Taking on a first employee

Since 2000 the UK has had quite a good rate of new business formation, in excess of the death rate for businesses save during the 2009-10 slump. London has led the way, with  1544 businesses per 10,000 residents, with Scotland and Northern Ireland at the bottom end of the table  with 739 and 834 businesses per 10,000 respectively. Over the last 19 years the UK has added 2.4 m new businesses.

The bulk of these businesses are self employed people.  Out of 5.9 million businesses, 4.5 million have no employees. 1.1 million businesses with employees have fewer than 9. Just 8000 businesses employ more than 250 people. The regions that have the highest number of businesses per 10,000 people also tend to be the ones with the highest incomes.

We need to ask what would it take to encourage more self employed people to take on their first employee?  It does mark a large step up, with the employer having to accept a wide range of risks and responsibilities.  We both need to create decent conditions for employment, and sensible conditions for employers so they find it worthwhile to take people on.

I would be interested in your thoughts on whether there are  changes to be made to current rules to provide  incentives to employers to create new jobs without damaging employee rights.


  1. Shirley
    January 5, 2020

    I’ve seen businesses brought to their knees by employees with hidden disabilities, who should never have accepted that particular job. The recruitment process requires extensive knowledge regarding what you can ask, and what you can’t. You can’t ask if a person has a disability, but once in the job they can demand the job and environment be changed to suit their disability (which may be beyond the financial reach of a small business) and they have greater rights than employees that are not disabled regarding dismissal for being unable to do the job for which they were engaged.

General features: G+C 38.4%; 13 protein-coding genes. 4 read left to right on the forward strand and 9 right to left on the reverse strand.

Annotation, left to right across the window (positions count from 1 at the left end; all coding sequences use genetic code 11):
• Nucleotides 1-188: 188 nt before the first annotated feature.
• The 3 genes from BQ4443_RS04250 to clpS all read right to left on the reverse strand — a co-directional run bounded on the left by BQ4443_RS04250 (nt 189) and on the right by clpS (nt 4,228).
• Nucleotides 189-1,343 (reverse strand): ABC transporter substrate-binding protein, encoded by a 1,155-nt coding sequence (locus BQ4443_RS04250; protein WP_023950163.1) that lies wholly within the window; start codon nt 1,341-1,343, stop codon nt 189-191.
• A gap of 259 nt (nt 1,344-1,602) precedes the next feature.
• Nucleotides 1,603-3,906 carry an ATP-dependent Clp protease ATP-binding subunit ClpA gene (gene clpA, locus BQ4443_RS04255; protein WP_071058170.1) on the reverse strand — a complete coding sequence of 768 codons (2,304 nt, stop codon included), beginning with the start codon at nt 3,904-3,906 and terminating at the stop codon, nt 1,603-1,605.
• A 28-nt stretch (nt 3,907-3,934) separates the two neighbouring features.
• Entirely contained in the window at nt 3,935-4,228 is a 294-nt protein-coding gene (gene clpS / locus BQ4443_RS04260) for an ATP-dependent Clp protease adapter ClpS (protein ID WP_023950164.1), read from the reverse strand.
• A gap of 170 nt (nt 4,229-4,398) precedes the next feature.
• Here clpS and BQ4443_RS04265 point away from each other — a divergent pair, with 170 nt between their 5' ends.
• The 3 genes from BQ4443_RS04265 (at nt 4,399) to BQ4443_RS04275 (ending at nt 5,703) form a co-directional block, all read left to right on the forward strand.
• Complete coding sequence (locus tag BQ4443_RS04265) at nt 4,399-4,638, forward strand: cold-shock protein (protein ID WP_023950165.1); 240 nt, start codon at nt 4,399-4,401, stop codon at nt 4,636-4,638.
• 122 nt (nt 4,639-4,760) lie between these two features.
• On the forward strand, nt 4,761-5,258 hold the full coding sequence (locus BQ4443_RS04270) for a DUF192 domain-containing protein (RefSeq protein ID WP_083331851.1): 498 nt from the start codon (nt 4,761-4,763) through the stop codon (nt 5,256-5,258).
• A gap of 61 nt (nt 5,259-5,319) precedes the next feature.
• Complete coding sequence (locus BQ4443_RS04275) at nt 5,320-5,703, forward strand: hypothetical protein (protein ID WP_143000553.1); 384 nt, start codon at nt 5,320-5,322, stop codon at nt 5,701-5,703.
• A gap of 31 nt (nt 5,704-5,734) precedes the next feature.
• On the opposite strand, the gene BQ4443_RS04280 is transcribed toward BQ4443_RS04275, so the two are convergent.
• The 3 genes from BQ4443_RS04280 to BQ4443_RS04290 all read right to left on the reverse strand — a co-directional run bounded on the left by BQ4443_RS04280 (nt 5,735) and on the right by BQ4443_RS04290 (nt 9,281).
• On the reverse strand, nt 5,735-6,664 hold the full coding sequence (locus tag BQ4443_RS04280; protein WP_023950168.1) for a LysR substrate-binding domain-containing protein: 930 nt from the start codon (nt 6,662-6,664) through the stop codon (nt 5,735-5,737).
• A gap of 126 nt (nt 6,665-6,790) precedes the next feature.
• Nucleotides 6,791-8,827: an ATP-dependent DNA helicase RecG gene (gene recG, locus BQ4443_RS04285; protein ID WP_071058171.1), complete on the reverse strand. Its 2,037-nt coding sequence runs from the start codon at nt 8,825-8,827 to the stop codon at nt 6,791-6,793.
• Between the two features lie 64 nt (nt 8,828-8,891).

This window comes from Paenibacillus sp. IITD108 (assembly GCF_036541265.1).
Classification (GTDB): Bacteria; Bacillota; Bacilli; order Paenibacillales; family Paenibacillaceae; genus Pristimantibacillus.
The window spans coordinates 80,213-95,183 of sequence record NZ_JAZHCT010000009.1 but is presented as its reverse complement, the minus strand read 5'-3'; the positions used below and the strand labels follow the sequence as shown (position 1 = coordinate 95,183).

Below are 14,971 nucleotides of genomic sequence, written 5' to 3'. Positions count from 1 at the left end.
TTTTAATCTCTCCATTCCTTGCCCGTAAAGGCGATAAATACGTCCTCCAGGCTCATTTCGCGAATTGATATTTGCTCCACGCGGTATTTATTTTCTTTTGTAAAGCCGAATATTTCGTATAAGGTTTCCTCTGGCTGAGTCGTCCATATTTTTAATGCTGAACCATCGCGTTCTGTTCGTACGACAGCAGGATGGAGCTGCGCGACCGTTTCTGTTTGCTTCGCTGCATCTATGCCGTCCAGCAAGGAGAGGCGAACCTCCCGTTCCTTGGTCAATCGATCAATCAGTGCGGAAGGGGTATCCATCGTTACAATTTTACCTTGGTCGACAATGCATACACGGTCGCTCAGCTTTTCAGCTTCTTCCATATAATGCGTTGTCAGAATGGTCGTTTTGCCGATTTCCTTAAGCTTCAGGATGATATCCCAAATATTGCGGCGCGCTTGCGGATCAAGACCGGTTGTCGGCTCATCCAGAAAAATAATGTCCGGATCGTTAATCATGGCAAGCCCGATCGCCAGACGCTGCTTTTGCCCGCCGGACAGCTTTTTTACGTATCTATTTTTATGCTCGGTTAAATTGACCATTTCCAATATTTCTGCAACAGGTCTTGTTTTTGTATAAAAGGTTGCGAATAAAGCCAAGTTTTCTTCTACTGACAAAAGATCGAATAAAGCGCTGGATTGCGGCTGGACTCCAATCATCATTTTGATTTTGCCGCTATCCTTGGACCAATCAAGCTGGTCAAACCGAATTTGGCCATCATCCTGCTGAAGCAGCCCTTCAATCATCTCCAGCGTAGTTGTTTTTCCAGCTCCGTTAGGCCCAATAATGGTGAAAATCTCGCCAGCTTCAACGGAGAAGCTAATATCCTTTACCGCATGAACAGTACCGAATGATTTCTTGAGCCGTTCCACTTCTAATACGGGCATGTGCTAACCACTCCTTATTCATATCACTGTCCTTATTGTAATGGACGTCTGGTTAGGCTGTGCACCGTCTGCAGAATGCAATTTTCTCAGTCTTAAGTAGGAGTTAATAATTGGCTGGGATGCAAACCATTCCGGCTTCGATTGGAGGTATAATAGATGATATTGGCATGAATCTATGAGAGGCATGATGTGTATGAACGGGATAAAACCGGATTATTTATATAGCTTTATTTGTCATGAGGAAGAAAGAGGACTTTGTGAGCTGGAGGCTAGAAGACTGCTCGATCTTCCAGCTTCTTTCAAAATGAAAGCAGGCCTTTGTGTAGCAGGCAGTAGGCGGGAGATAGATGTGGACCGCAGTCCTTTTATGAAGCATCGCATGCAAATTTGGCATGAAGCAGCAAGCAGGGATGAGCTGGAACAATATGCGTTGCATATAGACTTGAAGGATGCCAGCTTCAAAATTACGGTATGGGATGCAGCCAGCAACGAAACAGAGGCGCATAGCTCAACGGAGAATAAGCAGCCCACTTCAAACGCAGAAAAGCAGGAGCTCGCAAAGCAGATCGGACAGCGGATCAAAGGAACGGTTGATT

Likewise with these ‘religious’ rights, where they accept jobs they have no intention of carrying out, like (people ed) refusing to sell alcohol and (others ed) refusing to sell meat, etc. The power is with the employee over the employer.

    You cannot ask these questions before offering a job, and I have seen the damage done by compensation chasers who rip off naive small employers. They know full well it is cheaper to just pay them off with a few thousand than fight them in court. It is soul destroying for the employer. It is a very expensive and distressing situation that can bankrupt a small employer or destroy their desire to employ anyone at all.

    1. Shirley
      January 5, 2020

      I see my post is in perpetual ‘moderation’. Do you doubt the authenticity of what I say? Please check with ACAS, They will confirm that all I have said is true, and will no doubt have cases of their own to confirm my experiences.

      It truly is a minefield for naive and inexperienced employers.

    2. Bob
      January 11, 2020

      I can confirm from my own bitter experience that all you say is true.
      This highlights very clearly why businesses need to think twice before taking on permanent staff. It is indeed a minefield.

      I know of one particular case where it took 15 years to finally dismiss one particularly disruptive and recalcitrant employee after many attempts, with verbal and written warnings having expired before they got to the actual dismissal stage.

      How many small businesses have the time, money or resources to deal with this nonsense?

  2. Mark B
    January 5, 2020

    Good morning.

    I think a stable market with good long term growth creates enough business confidence that people will look to expand. Now the GE is out of the way and we have a majority government there can be no excuses.

    1. Martin in Cardiff
      January 5, 2020

      It will require an awful lot of small businesses taking on a first employee, to make up for the losses in steel, car manufacture, farming etc. which are likely under the kind of exit from the European Union that John proposes.

      And what sort of small enterprises would have a use for often middle-aged people from those spheres anyway?